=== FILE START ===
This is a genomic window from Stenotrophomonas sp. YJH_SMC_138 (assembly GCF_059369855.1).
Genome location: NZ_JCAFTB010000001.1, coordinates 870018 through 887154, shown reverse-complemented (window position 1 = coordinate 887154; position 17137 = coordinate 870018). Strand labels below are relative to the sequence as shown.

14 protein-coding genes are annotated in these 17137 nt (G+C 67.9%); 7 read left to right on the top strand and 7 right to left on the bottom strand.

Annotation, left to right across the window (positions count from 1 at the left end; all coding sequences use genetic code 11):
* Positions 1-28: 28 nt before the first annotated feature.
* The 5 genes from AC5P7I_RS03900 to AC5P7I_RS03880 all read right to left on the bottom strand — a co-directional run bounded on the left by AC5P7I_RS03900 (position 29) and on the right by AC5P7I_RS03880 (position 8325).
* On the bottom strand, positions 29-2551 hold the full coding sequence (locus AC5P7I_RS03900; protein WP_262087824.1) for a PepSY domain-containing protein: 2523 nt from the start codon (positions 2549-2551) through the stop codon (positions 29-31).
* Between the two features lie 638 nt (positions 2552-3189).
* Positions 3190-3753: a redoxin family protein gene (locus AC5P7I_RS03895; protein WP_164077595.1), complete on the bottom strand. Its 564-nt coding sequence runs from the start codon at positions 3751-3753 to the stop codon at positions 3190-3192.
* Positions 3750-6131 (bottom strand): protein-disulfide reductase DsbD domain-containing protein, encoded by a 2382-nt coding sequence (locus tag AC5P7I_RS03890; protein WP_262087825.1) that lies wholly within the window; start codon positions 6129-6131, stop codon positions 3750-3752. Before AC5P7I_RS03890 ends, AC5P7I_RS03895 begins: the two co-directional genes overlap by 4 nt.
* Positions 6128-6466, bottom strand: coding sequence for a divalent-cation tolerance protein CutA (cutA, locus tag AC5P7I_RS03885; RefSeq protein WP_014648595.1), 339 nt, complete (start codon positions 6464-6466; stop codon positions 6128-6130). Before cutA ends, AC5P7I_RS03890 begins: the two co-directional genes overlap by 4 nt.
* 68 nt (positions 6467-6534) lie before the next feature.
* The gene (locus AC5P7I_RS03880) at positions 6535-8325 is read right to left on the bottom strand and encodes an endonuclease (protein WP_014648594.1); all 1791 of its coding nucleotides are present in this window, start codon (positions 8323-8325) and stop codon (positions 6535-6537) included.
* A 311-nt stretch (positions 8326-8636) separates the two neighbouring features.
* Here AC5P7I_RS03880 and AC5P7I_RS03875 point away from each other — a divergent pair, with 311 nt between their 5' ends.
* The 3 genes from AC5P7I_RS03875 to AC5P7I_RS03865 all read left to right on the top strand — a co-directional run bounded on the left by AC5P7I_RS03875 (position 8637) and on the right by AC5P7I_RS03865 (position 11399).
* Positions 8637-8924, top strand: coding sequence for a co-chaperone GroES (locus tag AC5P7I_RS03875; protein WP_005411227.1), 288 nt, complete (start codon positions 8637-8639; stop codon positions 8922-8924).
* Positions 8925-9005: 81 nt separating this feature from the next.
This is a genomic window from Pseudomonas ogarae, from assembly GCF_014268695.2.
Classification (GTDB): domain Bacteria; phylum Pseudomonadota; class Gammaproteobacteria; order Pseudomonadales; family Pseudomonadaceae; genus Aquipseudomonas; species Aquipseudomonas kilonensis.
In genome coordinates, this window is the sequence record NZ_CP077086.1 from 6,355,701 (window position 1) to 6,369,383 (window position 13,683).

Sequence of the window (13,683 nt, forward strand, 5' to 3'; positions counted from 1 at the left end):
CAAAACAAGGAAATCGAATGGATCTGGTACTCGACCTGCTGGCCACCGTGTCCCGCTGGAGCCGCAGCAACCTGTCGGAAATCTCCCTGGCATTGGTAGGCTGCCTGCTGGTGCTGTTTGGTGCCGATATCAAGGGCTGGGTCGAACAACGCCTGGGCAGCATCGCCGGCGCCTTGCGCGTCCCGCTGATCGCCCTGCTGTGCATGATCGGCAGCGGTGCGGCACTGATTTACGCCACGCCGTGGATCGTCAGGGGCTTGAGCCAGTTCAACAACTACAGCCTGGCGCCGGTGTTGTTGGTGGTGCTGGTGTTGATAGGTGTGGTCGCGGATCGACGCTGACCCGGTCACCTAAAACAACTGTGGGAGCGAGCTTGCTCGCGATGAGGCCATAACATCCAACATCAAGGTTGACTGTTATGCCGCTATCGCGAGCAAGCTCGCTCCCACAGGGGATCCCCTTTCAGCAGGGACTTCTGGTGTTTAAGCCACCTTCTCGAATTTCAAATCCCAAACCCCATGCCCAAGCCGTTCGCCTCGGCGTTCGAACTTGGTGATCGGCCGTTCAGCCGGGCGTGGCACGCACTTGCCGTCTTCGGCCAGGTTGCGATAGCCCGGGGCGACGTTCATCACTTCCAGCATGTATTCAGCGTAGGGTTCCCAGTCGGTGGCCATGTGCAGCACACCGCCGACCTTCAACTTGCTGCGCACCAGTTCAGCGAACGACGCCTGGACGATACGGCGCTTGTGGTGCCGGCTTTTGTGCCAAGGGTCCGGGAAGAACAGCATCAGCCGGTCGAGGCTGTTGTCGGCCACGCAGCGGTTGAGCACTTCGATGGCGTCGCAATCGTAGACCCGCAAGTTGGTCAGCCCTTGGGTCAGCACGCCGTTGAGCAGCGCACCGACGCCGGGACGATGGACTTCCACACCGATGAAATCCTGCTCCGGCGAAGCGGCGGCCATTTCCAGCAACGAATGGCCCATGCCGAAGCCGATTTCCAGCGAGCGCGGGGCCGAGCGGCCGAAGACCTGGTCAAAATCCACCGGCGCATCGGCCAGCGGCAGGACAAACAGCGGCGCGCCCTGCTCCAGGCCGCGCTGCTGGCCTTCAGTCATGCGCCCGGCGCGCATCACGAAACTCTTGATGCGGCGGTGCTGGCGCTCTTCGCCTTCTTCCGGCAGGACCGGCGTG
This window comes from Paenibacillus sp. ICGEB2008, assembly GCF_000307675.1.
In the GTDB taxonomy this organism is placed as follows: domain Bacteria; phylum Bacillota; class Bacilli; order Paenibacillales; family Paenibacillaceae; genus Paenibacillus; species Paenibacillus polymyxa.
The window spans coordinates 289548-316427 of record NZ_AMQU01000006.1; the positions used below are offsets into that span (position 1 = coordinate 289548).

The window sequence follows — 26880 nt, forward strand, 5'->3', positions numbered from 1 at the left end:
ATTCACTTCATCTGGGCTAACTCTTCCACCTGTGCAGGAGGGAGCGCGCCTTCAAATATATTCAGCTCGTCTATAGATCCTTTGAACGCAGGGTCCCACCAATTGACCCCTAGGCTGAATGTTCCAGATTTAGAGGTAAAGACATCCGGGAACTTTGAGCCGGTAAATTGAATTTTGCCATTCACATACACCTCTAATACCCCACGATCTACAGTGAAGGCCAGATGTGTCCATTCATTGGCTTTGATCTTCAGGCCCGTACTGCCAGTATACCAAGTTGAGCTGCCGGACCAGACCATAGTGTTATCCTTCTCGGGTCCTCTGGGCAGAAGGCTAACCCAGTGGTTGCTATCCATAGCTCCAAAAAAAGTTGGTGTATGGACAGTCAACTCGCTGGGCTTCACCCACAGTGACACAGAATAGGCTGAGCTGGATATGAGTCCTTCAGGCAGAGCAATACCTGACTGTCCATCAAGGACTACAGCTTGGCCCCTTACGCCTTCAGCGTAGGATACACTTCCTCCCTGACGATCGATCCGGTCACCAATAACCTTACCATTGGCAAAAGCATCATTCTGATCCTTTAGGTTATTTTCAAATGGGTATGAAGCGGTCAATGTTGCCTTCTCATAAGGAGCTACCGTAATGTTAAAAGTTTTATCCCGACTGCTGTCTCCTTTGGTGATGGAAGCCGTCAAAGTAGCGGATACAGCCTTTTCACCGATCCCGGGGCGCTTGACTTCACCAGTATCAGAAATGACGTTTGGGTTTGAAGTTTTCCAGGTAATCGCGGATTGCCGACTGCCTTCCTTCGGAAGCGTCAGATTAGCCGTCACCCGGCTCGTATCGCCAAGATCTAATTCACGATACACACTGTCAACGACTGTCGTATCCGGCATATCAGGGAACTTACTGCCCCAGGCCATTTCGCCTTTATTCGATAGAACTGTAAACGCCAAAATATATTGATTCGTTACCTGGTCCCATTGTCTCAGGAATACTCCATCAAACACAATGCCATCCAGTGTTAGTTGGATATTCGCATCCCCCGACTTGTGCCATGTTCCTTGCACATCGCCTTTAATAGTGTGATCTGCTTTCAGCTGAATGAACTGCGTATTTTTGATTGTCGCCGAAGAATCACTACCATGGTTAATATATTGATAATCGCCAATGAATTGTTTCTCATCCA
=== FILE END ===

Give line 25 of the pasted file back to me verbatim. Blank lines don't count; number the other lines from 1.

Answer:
In the GTDB taxonomy this organism is placed as follows: domain Bacteria; phylum Bacillota; class Bacilli; order Paenibacillales; family Paenibacillaceae; genus Paenibacillus; species Paenibacillus polymyxa.